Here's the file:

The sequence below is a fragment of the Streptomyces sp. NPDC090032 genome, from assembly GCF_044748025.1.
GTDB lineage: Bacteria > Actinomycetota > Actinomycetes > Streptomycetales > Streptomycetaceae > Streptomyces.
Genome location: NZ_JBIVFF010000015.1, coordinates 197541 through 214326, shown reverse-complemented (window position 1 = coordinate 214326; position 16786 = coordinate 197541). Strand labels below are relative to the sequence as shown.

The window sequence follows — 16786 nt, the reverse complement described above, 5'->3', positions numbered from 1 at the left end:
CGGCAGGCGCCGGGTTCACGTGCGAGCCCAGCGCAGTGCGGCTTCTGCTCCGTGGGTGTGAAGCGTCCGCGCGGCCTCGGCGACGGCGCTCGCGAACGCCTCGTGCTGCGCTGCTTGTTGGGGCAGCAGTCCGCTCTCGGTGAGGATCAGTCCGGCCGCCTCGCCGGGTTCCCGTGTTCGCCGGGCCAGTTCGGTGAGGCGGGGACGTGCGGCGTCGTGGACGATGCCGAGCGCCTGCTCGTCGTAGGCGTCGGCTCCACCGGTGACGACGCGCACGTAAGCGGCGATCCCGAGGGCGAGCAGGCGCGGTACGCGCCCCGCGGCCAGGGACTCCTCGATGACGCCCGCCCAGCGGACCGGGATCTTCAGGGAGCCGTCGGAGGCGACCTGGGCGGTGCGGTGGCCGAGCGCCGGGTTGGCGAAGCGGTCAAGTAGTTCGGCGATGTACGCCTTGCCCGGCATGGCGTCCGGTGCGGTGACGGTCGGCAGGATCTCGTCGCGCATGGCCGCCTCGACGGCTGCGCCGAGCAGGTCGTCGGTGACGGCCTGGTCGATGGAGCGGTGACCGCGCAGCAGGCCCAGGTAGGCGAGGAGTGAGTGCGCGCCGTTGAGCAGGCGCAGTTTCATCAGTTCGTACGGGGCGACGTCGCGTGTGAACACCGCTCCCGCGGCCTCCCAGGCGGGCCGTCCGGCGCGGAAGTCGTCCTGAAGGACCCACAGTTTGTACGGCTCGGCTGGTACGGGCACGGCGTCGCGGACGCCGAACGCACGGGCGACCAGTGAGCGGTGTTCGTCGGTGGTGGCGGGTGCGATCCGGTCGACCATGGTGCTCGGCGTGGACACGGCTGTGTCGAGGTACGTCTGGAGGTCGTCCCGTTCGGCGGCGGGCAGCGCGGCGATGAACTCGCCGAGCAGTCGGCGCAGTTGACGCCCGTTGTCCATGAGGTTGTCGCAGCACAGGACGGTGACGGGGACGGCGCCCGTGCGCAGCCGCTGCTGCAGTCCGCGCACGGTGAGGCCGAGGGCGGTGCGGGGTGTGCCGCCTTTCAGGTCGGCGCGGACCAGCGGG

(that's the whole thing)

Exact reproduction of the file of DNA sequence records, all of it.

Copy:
The sequence below is a fragment of the Streptomyces sp. NPDC090032 genome, from assembly GCF_044748025.1.
GTDB lineage: Bacteria > Actinomycetota > Actinomycetes > Streptomycetales > Streptomycetaceae > Streptomyces.
Genome location: NZ_JBIVFF010000015.1, coordinates 197541 through 214326, shown reverse-complemented (window position 1 = coordinate 214326; position 16786 = coordinate 197541). Strand labels below are relative to the sequence as shown.

The window sequence follows — 16786 nt, the reverse complement described above, 5'->3', positions numbered from 1 at the left end:
CGGCAGGCGCCGGGTTCACGTGCGAGCCCAGCGCAGTGCGGCTTCTGCTCCGTGGGTGTGAAGCGTCCGCGCGGCCTCGGCGACGGCGCTCGCGAACGCCTCGTGCTGCGCTGCTTGTTGGGGCAGCAGTCCGCTCTCGGTGAGGATCAGTCCGGCCGCCTCGCCGGGTTCCCGTGTTCGCCGGGCCAGTTCGGTGAGGCGGGGACGTGCGGCGTCGTGGACGATGCCGAGCGCCTGCTCGTCGTAGGCGTCGGCTCCACCGGTGACGACGCGCACGTAAGCGGCGATCCCGAGGGCGAGCAGGCGCGGTACGCGCCCCGCGGCCAGGGACTCCTCGATGACGCCCGCCCAGCGGACCGGGATCTTCAGGGAGCCGTCGGAGGCGACCTGGGCGGTGCGGTGGCCGAGCGCCGGGTTGGCGAAGCGGTCAAGTAGTTCGGCGATGTACGCCTTGCCCGGCATGGCGTCCGGTGCGGTGACGGTCGGCAGGATCTCGTCGCGCATGGCCGCCTCGACGGCTGCGCCGAGCAGGTCGTCGGTGACGGCCTGGTCGATGGAGCGGTGACCGCGCAGCAGGCCCAGGTAGGCGAGGAGTGAGTGCGCGCCGTTGAGCAGGCGCAGTTTCATCAGTTCGTACGGGGCGACGTCGCGTGTGAACACCGCTCCCGCGGCCTCCCAGGCGGGCCGTCCGGCGCGGAAGTCGTCCTGAAGGACCCACAGTTTGTACGGCTCGGCTGGTACGGGCACGGCGTCGCGGACGCCGAACGCACGGGCGACCAGTGAGCGGTGTTCGTCGGTGGTGGCGGGTGCGATCCGGTCGACCATGGTGCTCGGCGTGGACACGGCTGTGTCGAGGTACGTCTGGAGGTCGTCCCGTTCGGCGGCGGGCAGCGCGGCGATGAACTCGCCGAGCAGTCGGCGCAGTTGACGCCCGTTGTCCATGAGGTTGTCGCAGCACAGGACGGTGACGGGGACGGCGCCCGTGCGCAGCCGCTGCTGCAGTCCGCGCACGGTGAGGCCGAGGGCGGTGCGGGGTGTGCCGCCTTTCAGGTCGGCGCGGACCAGCGGG